Individuals diving with some of the cardiac conditions listed
below may be at an increased risk for injury. In fact, 20 to 30
percent of all diving deaths have a contributory cardiovascular condition.
A regular medical evaluation with appropriate follow-up visits can help identify and control health problems associated with cardiovascular disease. To control risk factors for developing cardiovascular disease, it's important to: avoid smoking, eat a diet low in cholesterol and saturated fats, stay on a regular exercise program; and follow a doctor's advice.
In this section, Dr. James Caruso answers common questions about cardiovascular conditions posed to DAN medics on DAN's Medical Information Line. Although you may not have experienced any of these conditions, the knowledge that they exist may benefit you in the future, or perhaps that knowledge may benefit a dive buddy right now. It is in every diver's best interest to manage personal health risks as well as assess conditions on dive day. An educated, well-informed diver who chooses to dive safely can minimize any health and safety risks associated with diving.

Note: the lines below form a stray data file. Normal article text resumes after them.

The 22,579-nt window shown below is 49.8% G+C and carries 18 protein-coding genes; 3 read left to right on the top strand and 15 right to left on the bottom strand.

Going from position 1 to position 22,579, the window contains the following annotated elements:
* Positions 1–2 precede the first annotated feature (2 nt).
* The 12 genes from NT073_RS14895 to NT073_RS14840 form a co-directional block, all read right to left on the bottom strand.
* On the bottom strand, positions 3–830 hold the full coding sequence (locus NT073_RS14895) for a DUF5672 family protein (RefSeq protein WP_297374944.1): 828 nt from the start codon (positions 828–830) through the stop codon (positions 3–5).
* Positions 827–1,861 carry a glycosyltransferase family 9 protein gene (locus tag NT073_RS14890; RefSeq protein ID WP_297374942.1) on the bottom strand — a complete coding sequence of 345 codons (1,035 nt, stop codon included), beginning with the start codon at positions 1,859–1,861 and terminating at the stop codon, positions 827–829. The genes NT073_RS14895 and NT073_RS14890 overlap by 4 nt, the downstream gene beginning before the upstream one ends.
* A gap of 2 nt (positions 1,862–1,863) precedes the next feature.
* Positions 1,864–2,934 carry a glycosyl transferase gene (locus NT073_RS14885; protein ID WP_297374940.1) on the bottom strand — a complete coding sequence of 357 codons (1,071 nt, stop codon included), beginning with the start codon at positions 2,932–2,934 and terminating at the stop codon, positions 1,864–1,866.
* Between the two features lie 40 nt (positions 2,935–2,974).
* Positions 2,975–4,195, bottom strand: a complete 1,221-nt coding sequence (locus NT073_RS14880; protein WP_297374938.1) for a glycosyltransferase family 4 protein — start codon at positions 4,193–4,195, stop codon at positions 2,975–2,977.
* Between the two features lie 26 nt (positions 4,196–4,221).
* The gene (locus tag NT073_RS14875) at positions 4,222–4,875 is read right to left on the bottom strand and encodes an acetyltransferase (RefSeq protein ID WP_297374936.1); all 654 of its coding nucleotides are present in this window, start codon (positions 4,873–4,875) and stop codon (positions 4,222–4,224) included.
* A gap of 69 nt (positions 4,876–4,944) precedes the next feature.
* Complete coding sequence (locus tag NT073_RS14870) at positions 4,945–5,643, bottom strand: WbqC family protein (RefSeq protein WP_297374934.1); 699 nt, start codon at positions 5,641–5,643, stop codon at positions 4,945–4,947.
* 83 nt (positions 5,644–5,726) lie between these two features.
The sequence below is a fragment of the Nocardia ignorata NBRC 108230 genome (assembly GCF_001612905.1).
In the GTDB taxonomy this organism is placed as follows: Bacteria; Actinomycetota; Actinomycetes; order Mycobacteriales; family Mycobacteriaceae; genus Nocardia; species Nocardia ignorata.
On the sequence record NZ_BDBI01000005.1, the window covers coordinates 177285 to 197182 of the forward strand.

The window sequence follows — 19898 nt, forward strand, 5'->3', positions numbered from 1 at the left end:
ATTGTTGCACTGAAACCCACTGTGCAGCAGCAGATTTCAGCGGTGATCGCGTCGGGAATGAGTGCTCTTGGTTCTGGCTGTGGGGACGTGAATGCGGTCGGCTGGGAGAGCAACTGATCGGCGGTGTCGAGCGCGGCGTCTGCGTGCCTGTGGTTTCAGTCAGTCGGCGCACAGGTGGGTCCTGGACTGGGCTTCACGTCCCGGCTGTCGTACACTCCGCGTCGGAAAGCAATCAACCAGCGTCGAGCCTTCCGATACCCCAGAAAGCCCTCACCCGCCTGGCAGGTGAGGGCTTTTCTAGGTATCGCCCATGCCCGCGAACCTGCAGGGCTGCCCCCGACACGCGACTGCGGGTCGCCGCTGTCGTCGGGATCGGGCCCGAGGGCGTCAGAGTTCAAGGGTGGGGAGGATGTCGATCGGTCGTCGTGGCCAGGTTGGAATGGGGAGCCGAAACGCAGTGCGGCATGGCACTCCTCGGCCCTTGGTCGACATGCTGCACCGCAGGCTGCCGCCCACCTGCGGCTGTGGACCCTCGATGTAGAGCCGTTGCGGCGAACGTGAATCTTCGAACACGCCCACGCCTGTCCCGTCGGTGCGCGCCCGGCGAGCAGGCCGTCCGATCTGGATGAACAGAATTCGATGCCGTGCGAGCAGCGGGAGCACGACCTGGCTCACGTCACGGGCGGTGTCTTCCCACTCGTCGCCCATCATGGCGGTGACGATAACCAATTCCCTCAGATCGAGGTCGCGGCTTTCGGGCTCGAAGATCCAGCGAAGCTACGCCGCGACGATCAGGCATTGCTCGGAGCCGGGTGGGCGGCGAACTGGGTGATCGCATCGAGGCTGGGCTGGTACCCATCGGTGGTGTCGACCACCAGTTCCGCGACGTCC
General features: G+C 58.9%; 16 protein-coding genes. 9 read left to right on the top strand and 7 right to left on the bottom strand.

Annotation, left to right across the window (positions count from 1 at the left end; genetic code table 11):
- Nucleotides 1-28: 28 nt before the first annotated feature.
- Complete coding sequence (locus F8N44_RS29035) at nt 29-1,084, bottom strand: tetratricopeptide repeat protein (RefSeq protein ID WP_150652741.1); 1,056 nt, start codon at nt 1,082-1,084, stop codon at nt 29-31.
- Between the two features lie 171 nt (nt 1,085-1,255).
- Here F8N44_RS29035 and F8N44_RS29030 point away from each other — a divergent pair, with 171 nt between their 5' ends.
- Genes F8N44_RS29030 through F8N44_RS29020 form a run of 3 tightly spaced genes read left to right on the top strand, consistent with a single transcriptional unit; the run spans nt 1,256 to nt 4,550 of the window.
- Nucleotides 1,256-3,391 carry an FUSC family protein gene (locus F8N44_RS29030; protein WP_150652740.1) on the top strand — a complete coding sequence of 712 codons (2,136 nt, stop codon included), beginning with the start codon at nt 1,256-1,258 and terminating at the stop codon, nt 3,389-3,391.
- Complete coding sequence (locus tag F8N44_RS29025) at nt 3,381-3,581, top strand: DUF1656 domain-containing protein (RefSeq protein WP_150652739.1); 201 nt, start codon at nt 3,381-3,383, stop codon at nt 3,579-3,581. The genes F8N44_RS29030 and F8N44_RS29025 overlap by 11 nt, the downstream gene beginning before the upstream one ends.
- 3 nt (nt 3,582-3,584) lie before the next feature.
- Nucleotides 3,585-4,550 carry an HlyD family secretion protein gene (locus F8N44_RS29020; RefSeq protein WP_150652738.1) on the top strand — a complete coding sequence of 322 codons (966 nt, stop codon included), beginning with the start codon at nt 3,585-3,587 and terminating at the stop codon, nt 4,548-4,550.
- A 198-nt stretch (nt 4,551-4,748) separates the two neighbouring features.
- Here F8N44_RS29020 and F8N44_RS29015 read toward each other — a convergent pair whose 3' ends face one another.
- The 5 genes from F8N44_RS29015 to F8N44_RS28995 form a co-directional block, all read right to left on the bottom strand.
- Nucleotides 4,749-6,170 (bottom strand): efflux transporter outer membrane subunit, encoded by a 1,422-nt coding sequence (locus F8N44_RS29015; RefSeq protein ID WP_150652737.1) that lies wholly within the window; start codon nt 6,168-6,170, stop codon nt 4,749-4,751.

LCDR James Caruso (M.D.) is Attending Pathologist and Diving Medical Officer for the U.S. Navy at the Naval Hospital, Pensacola, Fla., and a consulting physician for DAN.
- Coronary Artery Disease
- Myocardial Infarction (Heart Attack)
- Coronary Artery Bypass Graft
- Mitral Valve Prolapse
- Cardiac Dysrythmias
- Cardiac Mumurs
- Atrial & Ventrical Septal Defects
- Raynaud's Syndrome
- Patent Foramen Ovale (PFO)
- Heart Valve Replacement
- Pacemakers and Diving (.pdf)
1996, Williams & Wilkins, a Waverley Company